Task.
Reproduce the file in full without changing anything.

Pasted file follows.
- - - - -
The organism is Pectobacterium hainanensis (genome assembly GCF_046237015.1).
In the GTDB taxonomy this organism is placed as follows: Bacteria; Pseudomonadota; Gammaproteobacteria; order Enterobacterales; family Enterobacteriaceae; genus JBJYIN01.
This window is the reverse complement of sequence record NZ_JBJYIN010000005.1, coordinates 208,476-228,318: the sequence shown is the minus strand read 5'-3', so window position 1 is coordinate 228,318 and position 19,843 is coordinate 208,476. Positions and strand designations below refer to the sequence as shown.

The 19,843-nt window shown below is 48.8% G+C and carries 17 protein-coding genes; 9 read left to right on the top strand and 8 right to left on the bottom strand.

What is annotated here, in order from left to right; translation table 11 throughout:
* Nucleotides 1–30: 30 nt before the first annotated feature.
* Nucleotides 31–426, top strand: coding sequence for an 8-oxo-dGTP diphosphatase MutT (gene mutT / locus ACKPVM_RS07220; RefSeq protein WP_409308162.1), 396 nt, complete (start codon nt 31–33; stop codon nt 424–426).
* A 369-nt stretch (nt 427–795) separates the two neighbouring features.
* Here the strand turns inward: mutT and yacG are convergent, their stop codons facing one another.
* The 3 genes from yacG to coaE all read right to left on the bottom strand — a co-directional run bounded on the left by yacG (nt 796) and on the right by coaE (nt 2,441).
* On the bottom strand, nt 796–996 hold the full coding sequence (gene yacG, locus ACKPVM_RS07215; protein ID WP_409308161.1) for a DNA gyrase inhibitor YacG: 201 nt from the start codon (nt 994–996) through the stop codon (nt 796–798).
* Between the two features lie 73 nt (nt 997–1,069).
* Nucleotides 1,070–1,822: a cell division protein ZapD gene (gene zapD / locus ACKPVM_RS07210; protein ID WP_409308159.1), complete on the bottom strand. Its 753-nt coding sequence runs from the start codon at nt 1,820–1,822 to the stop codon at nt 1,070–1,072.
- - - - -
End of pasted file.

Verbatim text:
The organism is Pectobacterium hainanensis (genome assembly GCF_046237015.1).
In the GTDB taxonomy this organism is placed as follows: Bacteria; Pseudomonadota; Gammaproteobacteria; order Enterobacterales; family Enterobacteriaceae; genus JBJYIN01.
This window is the reverse complement of sequence record NZ_JBJYIN010000005.1, coordinates 208,476-228,318: the sequence shown is the minus strand read 5'-3', so window position 1 is coordinate 228,318 and position 19,843 is coordinate 208,476. Positions and strand designations below refer to the sequence as shown.

The 19,843-nt window shown below is 48.8% G+C and carries 17 protein-coding genes; 9 read left to right on the top strand and 8 right to left on the bottom strand.

What is annotated here, in order from left to right; translation table 11 throughout:
* Nucleotides 1–30: 30 nt before the first annotated feature.
* Nucleotides 31–426, top strand: coding sequence for an 8-oxo-dGTP diphosphatase MutT (gene mutT / locus ACKPVM_RS07220; RefSeq protein WP_409308162.1), 396 nt, complete (start codon nt 31–33; stop codon nt 424–426).
* A 369-nt stretch (nt 427–795) separates the two neighbouring features.
* Here the strand turns inward: mutT and yacG are convergent, their stop codons facing one another.
* The 3 genes from yacG to coaE all read right to left on the bottom strand — a co-directional run bounded on the left by yacG (nt 796) and on the right by coaE (nt 2,441).
* On the bottom strand, nt 796–996 hold the full coding sequence (gene yacG, locus ACKPVM_RS07215; protein ID WP_409308161.1) for a DNA gyrase inhibitor YacG: 201 nt from the start codon (nt 994–996) through the stop codon (nt 796–798).
* Between the two features lie 73 nt (nt 997–1,069).
* Nucleotides 1,070–1,822: a cell division protein ZapD gene (gene zapD / locus ACKPVM_RS07210; protein ID WP_409308159.1), complete on the bottom strand. Its 753-nt coding sequence runs from the start codon at nt 1,820–1,822 to the stop codon at nt 1,070–1,072.